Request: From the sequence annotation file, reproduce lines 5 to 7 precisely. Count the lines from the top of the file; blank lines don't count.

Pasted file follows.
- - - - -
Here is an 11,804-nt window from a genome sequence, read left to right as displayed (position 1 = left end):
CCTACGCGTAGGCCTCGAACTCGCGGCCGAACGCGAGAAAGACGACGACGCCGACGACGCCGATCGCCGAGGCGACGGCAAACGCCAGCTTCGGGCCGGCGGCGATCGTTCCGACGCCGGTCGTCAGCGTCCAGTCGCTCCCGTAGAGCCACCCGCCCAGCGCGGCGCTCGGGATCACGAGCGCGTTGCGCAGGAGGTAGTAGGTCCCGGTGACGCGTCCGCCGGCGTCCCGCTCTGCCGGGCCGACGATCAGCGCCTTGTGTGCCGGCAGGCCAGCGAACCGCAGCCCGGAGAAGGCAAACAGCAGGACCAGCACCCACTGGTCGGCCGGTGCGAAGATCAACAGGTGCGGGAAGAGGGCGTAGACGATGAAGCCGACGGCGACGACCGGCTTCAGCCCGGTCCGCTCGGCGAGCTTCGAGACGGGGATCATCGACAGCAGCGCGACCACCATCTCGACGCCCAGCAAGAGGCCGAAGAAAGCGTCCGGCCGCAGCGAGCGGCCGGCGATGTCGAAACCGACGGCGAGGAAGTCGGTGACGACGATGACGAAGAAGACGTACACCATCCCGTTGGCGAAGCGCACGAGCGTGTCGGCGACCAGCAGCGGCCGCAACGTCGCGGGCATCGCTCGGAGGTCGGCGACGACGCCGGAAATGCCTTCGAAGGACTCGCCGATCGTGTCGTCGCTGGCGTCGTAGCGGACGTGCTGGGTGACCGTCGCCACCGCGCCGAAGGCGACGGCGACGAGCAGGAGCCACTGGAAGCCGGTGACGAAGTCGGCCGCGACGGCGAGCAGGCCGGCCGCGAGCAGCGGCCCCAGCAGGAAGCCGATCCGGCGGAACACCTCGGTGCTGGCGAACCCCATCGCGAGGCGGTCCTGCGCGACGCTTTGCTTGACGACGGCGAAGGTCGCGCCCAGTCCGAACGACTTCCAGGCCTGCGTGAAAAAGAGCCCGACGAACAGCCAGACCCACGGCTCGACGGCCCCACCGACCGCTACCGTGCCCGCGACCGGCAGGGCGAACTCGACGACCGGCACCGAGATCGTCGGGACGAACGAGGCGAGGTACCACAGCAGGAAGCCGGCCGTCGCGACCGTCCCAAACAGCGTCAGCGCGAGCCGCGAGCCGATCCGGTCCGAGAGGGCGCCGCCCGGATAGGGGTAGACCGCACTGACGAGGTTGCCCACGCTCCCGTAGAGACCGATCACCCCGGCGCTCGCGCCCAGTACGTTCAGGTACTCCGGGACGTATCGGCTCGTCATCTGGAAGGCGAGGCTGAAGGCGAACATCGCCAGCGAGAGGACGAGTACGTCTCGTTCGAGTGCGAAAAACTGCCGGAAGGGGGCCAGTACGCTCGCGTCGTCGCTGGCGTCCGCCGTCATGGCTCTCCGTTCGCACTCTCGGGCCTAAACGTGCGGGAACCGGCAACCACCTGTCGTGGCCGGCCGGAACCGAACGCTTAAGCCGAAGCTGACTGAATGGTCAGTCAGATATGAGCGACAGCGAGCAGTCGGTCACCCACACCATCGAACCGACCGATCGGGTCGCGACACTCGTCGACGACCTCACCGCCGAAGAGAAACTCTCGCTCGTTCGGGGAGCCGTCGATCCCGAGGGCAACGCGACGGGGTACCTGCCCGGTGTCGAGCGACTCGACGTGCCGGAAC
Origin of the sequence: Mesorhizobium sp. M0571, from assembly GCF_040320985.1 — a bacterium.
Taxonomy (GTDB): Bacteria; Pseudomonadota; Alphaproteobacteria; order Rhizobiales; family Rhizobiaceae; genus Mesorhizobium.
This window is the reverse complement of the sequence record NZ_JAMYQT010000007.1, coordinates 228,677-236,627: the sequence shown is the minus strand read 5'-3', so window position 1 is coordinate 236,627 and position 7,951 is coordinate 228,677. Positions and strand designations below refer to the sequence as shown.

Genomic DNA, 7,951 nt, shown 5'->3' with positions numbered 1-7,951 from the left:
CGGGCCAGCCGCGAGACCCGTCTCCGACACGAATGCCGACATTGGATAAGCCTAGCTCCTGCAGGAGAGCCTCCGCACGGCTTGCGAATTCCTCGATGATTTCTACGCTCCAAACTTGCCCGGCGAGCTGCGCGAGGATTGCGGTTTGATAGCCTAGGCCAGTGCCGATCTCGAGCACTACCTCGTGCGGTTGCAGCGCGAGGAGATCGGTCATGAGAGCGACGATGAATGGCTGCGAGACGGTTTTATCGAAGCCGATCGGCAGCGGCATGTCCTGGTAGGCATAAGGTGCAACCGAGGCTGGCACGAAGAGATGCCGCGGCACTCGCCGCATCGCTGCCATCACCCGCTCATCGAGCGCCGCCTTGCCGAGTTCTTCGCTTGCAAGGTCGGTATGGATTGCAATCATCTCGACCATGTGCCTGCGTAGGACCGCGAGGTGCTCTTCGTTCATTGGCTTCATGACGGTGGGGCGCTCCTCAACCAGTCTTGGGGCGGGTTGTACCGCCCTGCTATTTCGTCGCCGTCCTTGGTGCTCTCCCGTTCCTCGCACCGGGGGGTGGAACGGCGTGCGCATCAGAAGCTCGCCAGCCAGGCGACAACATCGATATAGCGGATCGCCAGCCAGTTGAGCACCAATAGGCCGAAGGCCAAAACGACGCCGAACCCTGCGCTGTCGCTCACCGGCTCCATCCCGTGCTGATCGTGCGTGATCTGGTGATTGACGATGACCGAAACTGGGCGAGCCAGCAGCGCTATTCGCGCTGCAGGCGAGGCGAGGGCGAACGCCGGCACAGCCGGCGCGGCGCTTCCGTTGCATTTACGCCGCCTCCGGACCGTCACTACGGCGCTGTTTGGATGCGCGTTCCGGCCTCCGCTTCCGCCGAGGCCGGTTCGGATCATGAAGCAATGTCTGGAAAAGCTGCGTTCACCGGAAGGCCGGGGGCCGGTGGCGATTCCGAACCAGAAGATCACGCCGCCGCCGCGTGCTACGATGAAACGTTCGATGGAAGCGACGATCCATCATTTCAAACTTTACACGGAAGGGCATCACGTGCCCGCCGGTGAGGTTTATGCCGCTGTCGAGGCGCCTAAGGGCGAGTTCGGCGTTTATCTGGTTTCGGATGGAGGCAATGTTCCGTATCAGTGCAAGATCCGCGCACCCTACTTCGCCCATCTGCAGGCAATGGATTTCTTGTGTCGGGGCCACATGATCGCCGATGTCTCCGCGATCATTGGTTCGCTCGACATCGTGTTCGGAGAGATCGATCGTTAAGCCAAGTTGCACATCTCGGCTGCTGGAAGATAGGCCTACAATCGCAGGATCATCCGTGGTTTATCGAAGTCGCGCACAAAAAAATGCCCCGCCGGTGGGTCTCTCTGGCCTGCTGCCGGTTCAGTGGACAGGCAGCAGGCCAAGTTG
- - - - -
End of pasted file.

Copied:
This window is the reverse complement of the sequence record NZ_JAMYQT010000007.1, coordinates 228,677-236,627: the sequence shown is the minus strand read 5'-3', so window position 1 is coordinate 236,627 and position 7,951 is coordinate 228,677. Positions and strand designations below refer to the sequence as shown.

Genomic DNA, 7,951 nt, shown 5'->3' with positions numbered 1-7,951 from the left:
CGGGCCAGCCGCGAGACCCGTCTCCGACACGAATGCCGACATTGGATAAGCCTAGCTCCTGCAGGAGAGCCTCCGCACGGCTTGCGAATTCCTCGATGATTTCTACGCTCCAAACTTGCCCGGCGAGCTGCGCGAGGATTGCGGTTTGATAGCCTAGGCCAGTGCCGATCTCGAGCACTACCTCGTGCGGTTGCAGCGCGAGGAGATCGGTCATGAGAGCGACGATGAATGGCTGCGAGACGGTTTTATCGAAGCCGATCGGCAGCGGCATGTCCTGGTAGGCATAAGGTGCAACCGAGGCTGGCACGAAGAGATGCCGCGGCACTCGCCGCATCGCTGCCATCACCCGCTCATCGAGCGCCGCCTTGCCGAGTTCTTCGCTTGCAAGGTCGGTATGGATTGCAATCATCTCGACCATGTGCCTGCGTAGGACCGCGAGGTGCTCTTCGTTCATTGGCTTCATGACGGTGGGGCGCTCCTCAACCAGTCTTGGGGCGGGTTGTACCGCCCTGCTATTTCGTCGCCGTCCTTGGTGCTCTCCCGTTCCTCGCACCGGGGGGTGGAACGGCGTGCGCATCAGAAGCTCGCCAGCCAGGCGACAACATCGATATAGCGGATCGCCAGCCAGTTGAGCACCAATAGGCCGAAGGCCAAAACGACGCCGAACCCTGCGCTGTCGCTCACCGGCTCCATCCCGTGCTGATCGTGCGTGATCTGGTGATTGACGATGACCGAAACTGGGCGAGCCAGCAGCGCTATTCGCGCTGCAGGCGAGGCGAGGGCGAACGCCGGCACAGCCGGCGCGGCGCTTCCGTTGCATTTACGCCGCCTCCGGACCGTCACTACGGCGCTGTTTGGATGCGCGTTCCGGCCTCCGCTTCCGCCGAGGCCGGTTCGGATCATGAAGCAATGTCTGGAAAAGCTGCGTTCACCGGAAGGCCGGGGGCCGGTGGCGATTCCGAACCAGAAGATCACGCCGCCGCCGCGTGCTACGATGAAACGTTCGATGGAAGCGACGATCCATCATTTCAAACTTTACACGGAAGGGCATCACGTGCCCGCCGGTGAGGTTTATGCCGCTGTCGAGGCGCCTAAGGGCGAGTTCGGCGTTTATCTGGTTTCGGATGGAGGCAATGTTCCGTATCAGTGCAAGATCCGCGCACCCTACTTCGCCCATCTGCAGGCAATGGATTTCTTGTGTCGGGGCCACATGATCGCCGATGTCTCCGCGATCATTGGTTCGCTCGACATCGTGTTCGGAGAGATCGATCGTTAAGCCAAGTTGCACATCTCGGCTGCTGGAAGATAGGCCTACAATCGCAGGATCATCCGTGGTTTATCGAAGTCGCGCACAAAAAAATGCCCCGCCGGTGGGTCTCTCTGGCCTGCTGCCGGTTCAGTGGACAGGCAGCAGGCCAAGTTG